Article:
The purpose of this paper is to view political candidates as products in a market competing over quality via advertising. Consequently, the Austrian argument against restrictions on product advertising can be applied to political markets as well. The foremost conclusion is a disproportionately negative effect of campaign finance restrictions on lesser-known incumbents and third-party candidates. A counterargument is also presented that campaign finance restrictions may solve a prisoner’s dilemma.
The author provides an initial test of these hypotheses with data from US Senate races occurring before and after the passage of the McCain-Feingold Act of 2002.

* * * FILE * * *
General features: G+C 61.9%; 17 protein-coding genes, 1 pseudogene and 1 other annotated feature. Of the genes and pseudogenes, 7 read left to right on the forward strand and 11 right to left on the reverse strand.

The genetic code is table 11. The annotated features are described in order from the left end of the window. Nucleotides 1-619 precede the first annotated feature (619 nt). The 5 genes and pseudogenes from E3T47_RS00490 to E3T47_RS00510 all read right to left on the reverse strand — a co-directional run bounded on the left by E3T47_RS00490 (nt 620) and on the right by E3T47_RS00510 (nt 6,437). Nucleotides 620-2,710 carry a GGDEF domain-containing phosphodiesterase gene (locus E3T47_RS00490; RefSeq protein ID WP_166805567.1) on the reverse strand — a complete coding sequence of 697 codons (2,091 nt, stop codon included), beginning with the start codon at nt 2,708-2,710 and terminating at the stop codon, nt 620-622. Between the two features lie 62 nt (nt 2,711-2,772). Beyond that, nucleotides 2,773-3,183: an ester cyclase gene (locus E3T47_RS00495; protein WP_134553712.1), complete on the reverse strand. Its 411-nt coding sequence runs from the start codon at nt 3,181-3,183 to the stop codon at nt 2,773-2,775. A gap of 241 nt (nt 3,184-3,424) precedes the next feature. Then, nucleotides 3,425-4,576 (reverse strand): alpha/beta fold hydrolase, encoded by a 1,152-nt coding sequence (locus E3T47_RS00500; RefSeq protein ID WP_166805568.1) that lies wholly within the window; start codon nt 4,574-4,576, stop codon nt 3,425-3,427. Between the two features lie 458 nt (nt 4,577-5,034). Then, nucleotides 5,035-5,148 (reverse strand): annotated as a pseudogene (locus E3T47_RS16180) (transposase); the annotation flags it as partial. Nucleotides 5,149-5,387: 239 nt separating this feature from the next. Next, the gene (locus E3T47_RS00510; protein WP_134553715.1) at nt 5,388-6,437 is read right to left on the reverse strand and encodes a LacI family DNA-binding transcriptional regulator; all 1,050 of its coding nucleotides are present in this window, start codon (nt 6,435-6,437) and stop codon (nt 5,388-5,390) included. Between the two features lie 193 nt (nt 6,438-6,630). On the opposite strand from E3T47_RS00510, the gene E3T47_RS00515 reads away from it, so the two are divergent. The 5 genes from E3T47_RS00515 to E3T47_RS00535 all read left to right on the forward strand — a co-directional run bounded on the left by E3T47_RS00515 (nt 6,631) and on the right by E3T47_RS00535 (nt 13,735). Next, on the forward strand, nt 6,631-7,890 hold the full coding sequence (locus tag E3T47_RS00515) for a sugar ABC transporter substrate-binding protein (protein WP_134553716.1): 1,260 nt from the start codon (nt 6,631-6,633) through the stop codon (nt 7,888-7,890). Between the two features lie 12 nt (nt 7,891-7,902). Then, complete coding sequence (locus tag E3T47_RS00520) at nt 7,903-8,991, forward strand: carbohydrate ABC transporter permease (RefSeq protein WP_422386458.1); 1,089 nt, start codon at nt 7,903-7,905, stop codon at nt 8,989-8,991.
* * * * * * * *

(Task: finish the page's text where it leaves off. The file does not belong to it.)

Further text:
Empirical results show a strong incumbency advantage, but no disproportionate harm to lesser-known candidates or third parties from the passage of the act.
The paper provides a new perspective on the role of the political candidate and purpose of campaign advertising. The first pass empirics suggest, however, that only a major revision in campaign advertising rules could significantly alter the predictors of challenger vote shares.
Roth, M. (2018), "Selling yourself: a preliminary analysis of political candidates as marketers and entrepreneurs", Journal of Entrepreneurship and Public Policy, Vol. 7 No. 3, pp. 269-278. https://doi.org/10.1108/JEPP-D-18-00028Download as .RIS
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